pdf Insights 30/6 (2010)  >  Wordprint Analysis and Joseph Smith's Role as Editor of the Times and Seasons

Wordprint Analysis and Joseph Smith's Role as Editor of the Times and Seasons

One of the issues that swirls around discussions of Book of Mormon geography is the rightful place the editorials in the 1842 Times and Seasons must take. The story of the editorials begins with Joseph’s receipt of John Lloyd Stephens and Frederick Catherwood’s Incidents of Travel in Central America, Chaipas, and Yucatan, published in 1841. In early 1842, the Times and Seasons published several enthusiastic articles that drew attention to the discoveries of Stephens and Catherwood in Central America and compared them favorably with the Book of Mormon. Two of these articles were signed by the editor,1 while three other articles were unsigned.2 Historical sources indicate that the Prophet Joseph Smith served as editor of the paper for all of the issues published between March 1 through the October 15, 1842. During this time, however, apostles John Taylor and Wilford Woodruff assisted the Prophet in his work in the printing office.3 Since these articles were not specifically signed by Joseph Smith, some have questioned whether the Prophet wrote them himself, or if someone else wrote them, with or without his approval.

The task, then, is to determine who wrote the unsigned articles. One way to approach authorship attribution is through wordprint analysis. Authorship attribution attempts to identify the author of a text based on the style of the writing used in the text. The use of quantitative measures to describe an author’s writing style is known formally as stylometry but is also commonly referred to as wordprint analysis. The basic assertion in these studies is that an author has a unique style of writing and that by determining the characteristics of an author’s style, his or her written work can be identified if his or her stylistic “fingerprint” is displayed in a document. In authorship attribution, noncontextual words are the features used to describe writing style. Noncontextual words do not convey the author’s message, but they are the function words an author uses to construct his or her message. Examples of noncontextual words are and, but, however, on, the, upon, etc. Interestingly, the frequency with which an author uses such words distinctively characterizes his or her writing style and can reveal the author’s identity in comparison to other authors.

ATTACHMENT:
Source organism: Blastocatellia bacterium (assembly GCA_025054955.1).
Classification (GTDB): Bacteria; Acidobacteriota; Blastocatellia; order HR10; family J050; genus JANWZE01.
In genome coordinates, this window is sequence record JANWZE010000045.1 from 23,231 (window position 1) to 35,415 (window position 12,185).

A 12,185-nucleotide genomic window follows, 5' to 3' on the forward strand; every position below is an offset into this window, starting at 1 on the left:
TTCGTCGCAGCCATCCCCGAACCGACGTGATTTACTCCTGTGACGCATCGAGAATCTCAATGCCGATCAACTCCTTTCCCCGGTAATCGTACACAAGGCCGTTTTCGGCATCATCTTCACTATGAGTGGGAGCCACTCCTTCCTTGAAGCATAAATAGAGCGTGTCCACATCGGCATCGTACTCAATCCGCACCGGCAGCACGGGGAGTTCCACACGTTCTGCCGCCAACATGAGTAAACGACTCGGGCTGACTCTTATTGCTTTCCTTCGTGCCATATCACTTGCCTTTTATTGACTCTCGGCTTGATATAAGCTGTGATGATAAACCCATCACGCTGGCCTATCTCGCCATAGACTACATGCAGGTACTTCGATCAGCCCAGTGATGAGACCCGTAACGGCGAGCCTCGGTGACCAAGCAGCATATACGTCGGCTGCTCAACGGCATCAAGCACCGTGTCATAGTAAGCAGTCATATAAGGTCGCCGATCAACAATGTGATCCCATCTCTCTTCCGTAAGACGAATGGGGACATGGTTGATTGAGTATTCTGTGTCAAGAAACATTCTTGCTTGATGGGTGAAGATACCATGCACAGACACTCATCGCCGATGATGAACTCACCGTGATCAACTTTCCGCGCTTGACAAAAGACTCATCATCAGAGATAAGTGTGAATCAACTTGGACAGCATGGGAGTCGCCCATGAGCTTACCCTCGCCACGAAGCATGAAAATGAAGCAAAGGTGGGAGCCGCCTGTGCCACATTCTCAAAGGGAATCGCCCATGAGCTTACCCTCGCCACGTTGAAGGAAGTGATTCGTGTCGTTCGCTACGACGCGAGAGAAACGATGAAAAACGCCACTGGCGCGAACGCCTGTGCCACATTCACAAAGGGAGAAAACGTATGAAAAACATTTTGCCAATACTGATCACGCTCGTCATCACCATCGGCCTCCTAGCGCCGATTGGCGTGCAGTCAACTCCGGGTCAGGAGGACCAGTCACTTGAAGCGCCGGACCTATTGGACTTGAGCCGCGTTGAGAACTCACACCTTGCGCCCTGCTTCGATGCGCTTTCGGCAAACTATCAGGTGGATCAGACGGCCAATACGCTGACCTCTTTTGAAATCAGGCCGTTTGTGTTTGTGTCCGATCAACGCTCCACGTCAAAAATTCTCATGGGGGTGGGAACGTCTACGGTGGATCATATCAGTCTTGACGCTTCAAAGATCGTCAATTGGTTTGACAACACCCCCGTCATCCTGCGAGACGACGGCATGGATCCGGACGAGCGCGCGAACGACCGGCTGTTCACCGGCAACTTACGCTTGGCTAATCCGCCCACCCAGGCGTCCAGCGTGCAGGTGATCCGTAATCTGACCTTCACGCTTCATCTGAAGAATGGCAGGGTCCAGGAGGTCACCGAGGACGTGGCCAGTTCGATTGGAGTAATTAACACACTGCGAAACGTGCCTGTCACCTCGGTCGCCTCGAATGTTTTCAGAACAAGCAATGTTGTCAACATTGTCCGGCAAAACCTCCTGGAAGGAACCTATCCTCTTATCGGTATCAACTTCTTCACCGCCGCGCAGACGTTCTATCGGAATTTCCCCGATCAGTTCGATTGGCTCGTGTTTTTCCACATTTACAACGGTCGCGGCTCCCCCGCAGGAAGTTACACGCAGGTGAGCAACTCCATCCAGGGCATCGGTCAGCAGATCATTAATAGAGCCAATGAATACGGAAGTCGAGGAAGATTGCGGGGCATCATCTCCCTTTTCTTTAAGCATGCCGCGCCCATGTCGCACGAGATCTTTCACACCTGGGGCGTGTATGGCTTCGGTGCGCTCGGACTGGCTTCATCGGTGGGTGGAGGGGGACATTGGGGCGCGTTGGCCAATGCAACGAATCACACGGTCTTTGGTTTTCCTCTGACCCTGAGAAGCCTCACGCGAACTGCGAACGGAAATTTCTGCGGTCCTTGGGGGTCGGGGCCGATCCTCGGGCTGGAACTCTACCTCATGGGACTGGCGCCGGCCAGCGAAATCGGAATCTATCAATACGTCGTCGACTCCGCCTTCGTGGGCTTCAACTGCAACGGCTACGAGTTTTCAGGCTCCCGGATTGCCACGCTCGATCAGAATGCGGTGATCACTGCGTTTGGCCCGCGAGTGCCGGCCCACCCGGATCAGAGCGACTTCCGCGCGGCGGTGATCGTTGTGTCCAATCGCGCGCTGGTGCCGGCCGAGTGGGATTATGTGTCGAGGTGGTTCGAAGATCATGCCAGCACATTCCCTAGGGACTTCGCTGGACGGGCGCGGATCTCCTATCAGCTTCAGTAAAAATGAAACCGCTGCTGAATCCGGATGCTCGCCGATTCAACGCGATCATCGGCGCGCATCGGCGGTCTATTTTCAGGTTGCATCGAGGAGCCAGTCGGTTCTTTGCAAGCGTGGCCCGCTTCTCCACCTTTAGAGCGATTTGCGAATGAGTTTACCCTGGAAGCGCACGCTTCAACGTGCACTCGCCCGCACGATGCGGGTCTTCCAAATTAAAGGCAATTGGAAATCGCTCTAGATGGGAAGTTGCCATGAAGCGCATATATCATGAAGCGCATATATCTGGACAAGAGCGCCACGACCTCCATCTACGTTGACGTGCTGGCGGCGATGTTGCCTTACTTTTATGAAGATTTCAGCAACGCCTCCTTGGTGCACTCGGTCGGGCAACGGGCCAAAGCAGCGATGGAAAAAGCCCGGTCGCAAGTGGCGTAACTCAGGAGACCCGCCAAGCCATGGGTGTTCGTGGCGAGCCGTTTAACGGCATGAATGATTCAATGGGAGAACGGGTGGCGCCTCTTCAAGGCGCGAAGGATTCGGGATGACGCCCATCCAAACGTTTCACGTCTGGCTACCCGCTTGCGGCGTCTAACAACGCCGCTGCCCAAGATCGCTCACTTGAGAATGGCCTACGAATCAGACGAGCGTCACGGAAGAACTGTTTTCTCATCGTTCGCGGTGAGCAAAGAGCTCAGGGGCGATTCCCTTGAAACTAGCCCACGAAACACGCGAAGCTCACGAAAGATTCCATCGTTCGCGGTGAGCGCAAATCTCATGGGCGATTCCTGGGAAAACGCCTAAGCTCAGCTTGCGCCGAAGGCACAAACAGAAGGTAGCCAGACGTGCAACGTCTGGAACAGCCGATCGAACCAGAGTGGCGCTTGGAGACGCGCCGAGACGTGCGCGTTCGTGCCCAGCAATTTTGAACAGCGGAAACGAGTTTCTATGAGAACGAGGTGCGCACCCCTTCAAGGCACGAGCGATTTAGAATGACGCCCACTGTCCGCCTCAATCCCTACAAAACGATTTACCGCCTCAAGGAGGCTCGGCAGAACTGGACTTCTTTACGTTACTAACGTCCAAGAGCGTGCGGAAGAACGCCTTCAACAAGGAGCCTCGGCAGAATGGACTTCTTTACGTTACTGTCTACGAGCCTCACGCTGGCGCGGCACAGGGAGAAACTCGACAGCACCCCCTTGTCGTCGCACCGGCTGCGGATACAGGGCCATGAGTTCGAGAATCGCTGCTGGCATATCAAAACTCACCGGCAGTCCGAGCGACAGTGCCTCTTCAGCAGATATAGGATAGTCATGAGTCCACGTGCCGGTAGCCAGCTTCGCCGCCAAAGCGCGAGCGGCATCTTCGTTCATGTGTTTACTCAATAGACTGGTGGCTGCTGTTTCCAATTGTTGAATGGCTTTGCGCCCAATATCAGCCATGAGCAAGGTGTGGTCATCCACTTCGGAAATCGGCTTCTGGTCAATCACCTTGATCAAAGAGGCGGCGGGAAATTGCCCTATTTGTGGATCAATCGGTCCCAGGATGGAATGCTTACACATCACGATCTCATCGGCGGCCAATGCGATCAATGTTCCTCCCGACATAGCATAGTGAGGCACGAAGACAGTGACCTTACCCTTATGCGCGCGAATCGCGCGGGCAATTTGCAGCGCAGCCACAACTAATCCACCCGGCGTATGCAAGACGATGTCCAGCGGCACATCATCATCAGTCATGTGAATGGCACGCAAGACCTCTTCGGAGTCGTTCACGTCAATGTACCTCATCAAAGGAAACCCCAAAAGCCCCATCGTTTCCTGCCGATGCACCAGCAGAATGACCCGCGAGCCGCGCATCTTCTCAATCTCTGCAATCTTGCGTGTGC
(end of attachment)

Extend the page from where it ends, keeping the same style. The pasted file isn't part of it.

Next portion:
Discriminant Analysis

One mathematical tool used in a stylometric investigation is discriminant analysis. This technique creates a formula to find combinations of distinctive features that will “discriminate” or identify specific characteristics of an individual author’s writings.

In order to investigate the probable authorship of the unsigned Book of Mormon editorials, all three articles, excluding wording taken from the Stephens and Catherwood book and the Book of Mormon, were combined by researchers into one 1,000-word block so that there was sufficient data to measure the word frequencies. This text was designated the “Zarahemla Text.” Next, other texts appearing in the Times and Seasons during the time period April through October 1842, some signed in Joseph Smith’s name, some signed “editor,” and some which were unsigned, were seg­mented into thirty-six 1,000-words blocks to correspond in size with the Zarahemla Text.